Run Arch-Linux from a flash drive

arch-linux

Many users have a single operating system installed at their laptops and they don’t want to risk loosing their job by installing a second operating system (especially these users that rely on one single internal hard drive).
So here is a way to install a popular linux distribution called arch-linux , on a usb flash drive.

The complete guide for arch linux beginners is located here : Beginners’ Guide

This guide is great but here what you should do to run arch-linux completely from an external flash drive.
The operating system that I am running for this example is windows 8.

1.First we create an arch-linux live cd from this link : https://www.archlinux.org/download/
2.Boot using live cd, and you are automatically logged in as root
3.Check with

[sourcecode language=”bash”]lsblk[/sourcecode]

that the USB device is not mounted.
At this stage you should probably see your system internal hdd as sda and your external flash drive as sdb.
4. run

[sourcecode language=”bash”]cfdisk /dev/sdb[/sourcecode]

The example system will contain a 15 GB root partition, and a home partition for the remaining space.

It should be emphasized that partitioning is a personal choice and that this example is only for illustrative purposes. See Partitioning.

Root:

  • Choose New (or press N) – Enter for Primary – type in “15360” – Enter for Beginning – Enter for Bootable.

Home:

  • Press the down arrow to move to the free space area.
  • Choose New (or press N) – Enter for Primary – Enter to use the rest of the drive (or you could type in the desired size).

Here’s how it should look like:

Name    Flags     Part Type    FS Type          [Label]       Size (MB)
-----------------------------------------------------------------------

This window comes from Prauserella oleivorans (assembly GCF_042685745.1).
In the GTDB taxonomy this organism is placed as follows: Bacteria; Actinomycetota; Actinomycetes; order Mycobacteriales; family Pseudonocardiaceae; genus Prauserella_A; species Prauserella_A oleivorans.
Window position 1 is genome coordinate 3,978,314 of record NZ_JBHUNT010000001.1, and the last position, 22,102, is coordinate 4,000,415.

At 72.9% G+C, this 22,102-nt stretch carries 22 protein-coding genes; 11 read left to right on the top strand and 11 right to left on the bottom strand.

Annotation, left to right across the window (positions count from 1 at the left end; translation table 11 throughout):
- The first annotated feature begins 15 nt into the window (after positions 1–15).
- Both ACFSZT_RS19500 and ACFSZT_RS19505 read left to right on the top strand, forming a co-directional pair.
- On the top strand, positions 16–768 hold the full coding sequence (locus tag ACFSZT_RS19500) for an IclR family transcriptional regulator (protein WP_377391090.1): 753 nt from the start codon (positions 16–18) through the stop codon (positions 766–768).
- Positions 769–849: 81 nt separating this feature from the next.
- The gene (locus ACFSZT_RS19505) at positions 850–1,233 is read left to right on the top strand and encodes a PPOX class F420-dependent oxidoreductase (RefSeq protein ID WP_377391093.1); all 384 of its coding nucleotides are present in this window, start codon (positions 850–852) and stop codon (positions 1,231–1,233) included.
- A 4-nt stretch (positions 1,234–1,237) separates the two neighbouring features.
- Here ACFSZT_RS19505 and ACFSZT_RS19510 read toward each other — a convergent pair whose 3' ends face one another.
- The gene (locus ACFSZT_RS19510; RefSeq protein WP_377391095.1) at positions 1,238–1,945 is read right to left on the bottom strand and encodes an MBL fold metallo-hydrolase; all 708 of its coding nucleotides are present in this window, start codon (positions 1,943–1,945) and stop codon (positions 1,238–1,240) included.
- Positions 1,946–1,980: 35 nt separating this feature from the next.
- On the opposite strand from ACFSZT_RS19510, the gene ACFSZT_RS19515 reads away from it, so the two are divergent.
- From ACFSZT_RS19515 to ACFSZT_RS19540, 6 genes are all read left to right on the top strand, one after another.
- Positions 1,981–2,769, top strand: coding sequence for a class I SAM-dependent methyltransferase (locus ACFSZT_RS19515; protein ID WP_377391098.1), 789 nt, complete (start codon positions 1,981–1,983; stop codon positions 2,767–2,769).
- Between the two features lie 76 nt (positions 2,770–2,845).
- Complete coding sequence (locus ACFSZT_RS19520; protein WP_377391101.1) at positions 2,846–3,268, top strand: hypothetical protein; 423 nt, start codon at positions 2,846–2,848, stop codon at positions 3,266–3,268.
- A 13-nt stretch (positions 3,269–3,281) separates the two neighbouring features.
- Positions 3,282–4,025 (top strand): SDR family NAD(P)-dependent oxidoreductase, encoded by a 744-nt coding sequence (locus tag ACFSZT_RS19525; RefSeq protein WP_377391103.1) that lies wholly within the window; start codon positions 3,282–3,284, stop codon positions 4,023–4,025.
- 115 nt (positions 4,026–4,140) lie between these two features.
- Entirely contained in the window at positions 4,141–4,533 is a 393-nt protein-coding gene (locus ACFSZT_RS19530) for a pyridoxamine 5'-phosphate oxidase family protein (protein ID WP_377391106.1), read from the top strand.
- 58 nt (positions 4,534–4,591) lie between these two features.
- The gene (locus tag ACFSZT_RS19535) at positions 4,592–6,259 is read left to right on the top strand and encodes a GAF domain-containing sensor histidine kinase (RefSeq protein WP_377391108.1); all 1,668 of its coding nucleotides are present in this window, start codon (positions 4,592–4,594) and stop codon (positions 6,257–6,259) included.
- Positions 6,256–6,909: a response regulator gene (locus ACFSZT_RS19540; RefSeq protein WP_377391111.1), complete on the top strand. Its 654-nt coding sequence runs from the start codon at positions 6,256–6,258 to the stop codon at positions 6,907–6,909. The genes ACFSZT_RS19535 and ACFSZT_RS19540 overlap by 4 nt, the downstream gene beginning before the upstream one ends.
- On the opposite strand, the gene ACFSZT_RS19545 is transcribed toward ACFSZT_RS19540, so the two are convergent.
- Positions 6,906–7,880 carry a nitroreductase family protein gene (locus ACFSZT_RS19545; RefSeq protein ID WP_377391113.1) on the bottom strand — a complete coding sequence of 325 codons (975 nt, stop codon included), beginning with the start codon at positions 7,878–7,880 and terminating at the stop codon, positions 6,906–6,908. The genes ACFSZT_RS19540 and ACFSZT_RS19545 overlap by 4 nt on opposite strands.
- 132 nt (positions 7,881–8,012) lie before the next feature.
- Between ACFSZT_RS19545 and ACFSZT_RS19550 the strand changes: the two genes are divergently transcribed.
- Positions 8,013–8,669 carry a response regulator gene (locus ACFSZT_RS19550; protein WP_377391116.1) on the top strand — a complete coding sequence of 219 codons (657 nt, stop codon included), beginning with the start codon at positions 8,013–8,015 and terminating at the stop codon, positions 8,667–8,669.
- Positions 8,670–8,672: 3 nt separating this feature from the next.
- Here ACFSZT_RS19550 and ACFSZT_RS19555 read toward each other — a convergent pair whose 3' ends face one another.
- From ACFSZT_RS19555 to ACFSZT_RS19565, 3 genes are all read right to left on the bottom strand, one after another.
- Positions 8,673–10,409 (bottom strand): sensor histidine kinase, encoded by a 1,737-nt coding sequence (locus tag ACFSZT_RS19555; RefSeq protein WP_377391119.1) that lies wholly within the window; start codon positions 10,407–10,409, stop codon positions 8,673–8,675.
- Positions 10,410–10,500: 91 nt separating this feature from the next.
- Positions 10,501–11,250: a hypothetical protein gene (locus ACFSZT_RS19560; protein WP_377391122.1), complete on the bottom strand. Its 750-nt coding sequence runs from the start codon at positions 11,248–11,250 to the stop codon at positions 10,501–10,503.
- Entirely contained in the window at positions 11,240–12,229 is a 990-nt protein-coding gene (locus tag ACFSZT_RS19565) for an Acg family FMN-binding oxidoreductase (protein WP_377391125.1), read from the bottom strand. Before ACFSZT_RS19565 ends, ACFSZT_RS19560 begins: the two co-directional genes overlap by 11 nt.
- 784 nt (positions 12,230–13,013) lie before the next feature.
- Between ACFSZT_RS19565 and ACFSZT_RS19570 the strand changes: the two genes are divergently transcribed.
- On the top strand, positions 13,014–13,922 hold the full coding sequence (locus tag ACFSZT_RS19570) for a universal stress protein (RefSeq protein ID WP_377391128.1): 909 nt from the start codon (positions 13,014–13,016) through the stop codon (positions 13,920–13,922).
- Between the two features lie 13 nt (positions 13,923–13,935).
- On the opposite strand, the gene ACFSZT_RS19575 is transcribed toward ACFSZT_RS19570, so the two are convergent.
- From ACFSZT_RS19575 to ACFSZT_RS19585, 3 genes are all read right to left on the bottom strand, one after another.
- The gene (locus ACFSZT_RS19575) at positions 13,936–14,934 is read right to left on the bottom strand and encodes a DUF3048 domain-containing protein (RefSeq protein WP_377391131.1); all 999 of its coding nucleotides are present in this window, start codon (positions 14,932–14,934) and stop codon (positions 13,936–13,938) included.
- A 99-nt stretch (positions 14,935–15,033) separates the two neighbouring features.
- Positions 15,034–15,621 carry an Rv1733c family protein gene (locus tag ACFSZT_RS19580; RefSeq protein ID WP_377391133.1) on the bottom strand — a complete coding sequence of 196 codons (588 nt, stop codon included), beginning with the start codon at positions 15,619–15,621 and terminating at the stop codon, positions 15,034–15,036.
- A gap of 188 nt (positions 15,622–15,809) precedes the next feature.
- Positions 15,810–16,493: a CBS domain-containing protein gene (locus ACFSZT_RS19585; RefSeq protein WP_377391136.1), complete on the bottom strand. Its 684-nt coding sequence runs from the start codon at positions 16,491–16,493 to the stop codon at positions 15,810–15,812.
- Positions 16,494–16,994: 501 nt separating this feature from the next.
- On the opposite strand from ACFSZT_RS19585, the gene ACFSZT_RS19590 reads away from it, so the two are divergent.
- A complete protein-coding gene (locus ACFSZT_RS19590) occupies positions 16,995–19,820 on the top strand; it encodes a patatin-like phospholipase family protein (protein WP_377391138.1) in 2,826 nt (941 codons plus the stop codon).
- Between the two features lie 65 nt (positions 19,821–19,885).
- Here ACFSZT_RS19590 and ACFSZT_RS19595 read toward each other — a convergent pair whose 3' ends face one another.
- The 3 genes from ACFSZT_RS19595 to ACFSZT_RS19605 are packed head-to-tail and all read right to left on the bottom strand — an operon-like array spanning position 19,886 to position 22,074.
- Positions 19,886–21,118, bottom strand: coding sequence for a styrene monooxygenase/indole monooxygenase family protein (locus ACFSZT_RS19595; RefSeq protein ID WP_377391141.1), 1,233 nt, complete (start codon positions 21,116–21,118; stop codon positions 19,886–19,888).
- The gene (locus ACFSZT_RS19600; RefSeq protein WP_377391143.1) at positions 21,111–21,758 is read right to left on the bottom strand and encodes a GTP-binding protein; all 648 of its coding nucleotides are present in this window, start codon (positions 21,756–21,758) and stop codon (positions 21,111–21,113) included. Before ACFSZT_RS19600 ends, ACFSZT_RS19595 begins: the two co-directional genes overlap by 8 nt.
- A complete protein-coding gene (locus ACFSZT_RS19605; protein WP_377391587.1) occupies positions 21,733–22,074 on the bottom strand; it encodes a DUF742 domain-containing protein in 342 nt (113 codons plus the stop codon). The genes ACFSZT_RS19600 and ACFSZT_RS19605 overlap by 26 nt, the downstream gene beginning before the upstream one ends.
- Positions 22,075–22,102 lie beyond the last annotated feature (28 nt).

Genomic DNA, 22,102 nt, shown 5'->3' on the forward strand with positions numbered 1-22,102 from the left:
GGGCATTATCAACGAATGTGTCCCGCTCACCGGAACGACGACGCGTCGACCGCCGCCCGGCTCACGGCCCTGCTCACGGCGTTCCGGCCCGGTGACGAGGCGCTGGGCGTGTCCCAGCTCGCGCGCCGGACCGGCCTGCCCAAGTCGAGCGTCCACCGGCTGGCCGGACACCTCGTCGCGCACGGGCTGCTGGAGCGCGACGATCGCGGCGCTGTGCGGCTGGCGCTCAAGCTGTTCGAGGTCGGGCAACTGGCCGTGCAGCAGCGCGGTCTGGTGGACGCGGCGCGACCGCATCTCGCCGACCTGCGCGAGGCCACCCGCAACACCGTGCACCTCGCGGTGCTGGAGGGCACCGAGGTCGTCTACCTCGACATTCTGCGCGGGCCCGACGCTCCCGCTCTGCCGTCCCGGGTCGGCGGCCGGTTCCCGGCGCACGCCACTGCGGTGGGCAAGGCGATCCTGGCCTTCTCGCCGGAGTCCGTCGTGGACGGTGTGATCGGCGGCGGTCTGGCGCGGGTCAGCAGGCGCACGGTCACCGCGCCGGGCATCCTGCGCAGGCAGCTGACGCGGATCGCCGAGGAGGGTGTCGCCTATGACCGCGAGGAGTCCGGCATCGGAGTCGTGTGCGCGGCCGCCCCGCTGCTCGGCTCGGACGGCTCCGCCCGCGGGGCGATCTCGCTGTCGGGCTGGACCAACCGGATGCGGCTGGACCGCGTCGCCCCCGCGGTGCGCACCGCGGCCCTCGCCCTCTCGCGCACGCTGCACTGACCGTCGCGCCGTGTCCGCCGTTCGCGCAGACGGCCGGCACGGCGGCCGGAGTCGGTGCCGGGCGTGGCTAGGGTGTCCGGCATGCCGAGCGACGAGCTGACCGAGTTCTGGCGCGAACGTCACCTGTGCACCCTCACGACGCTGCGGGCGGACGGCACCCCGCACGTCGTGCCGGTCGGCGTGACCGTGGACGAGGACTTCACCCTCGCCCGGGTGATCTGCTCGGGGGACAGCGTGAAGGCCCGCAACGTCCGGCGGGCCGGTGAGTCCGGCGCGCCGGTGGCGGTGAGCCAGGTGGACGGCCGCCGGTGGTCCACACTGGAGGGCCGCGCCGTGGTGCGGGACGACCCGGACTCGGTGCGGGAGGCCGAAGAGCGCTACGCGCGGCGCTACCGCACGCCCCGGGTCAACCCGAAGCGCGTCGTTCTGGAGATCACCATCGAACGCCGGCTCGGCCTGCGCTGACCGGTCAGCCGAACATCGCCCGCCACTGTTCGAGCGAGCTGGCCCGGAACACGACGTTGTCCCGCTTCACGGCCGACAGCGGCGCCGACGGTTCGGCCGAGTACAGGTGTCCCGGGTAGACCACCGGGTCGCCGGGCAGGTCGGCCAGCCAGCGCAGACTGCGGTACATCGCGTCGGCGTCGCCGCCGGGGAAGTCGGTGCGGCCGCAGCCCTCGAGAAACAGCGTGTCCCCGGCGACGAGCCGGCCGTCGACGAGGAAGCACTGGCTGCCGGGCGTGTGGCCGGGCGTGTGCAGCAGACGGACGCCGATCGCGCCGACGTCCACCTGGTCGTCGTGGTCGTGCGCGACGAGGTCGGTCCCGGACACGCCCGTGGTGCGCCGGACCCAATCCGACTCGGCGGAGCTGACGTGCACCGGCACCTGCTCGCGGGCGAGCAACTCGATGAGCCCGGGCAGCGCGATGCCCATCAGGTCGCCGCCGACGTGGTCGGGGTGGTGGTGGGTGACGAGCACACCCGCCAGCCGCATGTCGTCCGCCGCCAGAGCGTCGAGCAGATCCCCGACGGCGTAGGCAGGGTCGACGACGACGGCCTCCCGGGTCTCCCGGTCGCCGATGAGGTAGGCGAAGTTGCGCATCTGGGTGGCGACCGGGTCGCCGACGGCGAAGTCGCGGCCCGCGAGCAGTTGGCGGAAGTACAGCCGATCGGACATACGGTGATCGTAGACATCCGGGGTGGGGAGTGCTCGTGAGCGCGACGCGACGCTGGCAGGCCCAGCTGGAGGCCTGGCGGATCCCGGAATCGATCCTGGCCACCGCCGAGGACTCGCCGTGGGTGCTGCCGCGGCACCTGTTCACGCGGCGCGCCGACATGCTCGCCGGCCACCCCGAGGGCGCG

sda1    Boot       Primary     Linux                             15360
sda2               Primary     Linux                             133000*

Double check and make sure that you are happy with the partition sizes as well as the partition table layout before continuing.

If you would like to start over, you can simply select Quit (or press Q) to exit without saving changes and then restart cfdisk.

If you are satisfied, choose Write (or press Shift+W) to finalize and to write the partition table to the drive. Type “yes” and choose Quit (or press Q) to exit cfdisk without making any more changes.

5. run

[sourcecode language=”bash”]mkfs.ext4 /dev/sdb1[/sourcecode]

 

[sourcecode language=”bash”]mkfs.ext4 /dev/sdb2[/sourcecode]

Now both flash drive partitions are formated with the ext4 filesystem.

6. Follow the rest of the Beginners’ Guide and pay attention to these parts :
i) Create an initial ram disk environment.
Study well this document (Hooks) and add the usbword in the

/etc/mkinitcpio.conf

at the proper line.
ii) Install and configure a bootloader.
Grub is a good choice if you use windows, so use the Grub instructions here.
If you get any errors when trying to execute

[sourcecode language=”bash”]grub-install –target=i386-pc –recheck /dev/sdb[/sourcecode]

you can try (like me) to add the following –force parameter like this

[sourcecode language=”bash”]grub-install –target=i386-pc –recheck –debug –force /dev/sdb[/sourcecode]

iii) Add your windows operating system option when you boot from the flash drive by doing the following (with root privileges) :

[sourcecode language=”bash”]pacman -S os-prober[/sourcecode]

to install the os-prober package and then run

[sourcecode language=”bash”]grub-mkconfig -o /boot/grub/grub.cfg[/sourcecode]

to create the boot screen menu.

Now you have a complete operating system installed in your flash drive, without touching your system’s internal hard drive!

Leave a Reply

Your email address will not be published. Required fields are marked *

This site uses Akismet to reduce spam. Learn how your comment data is processed.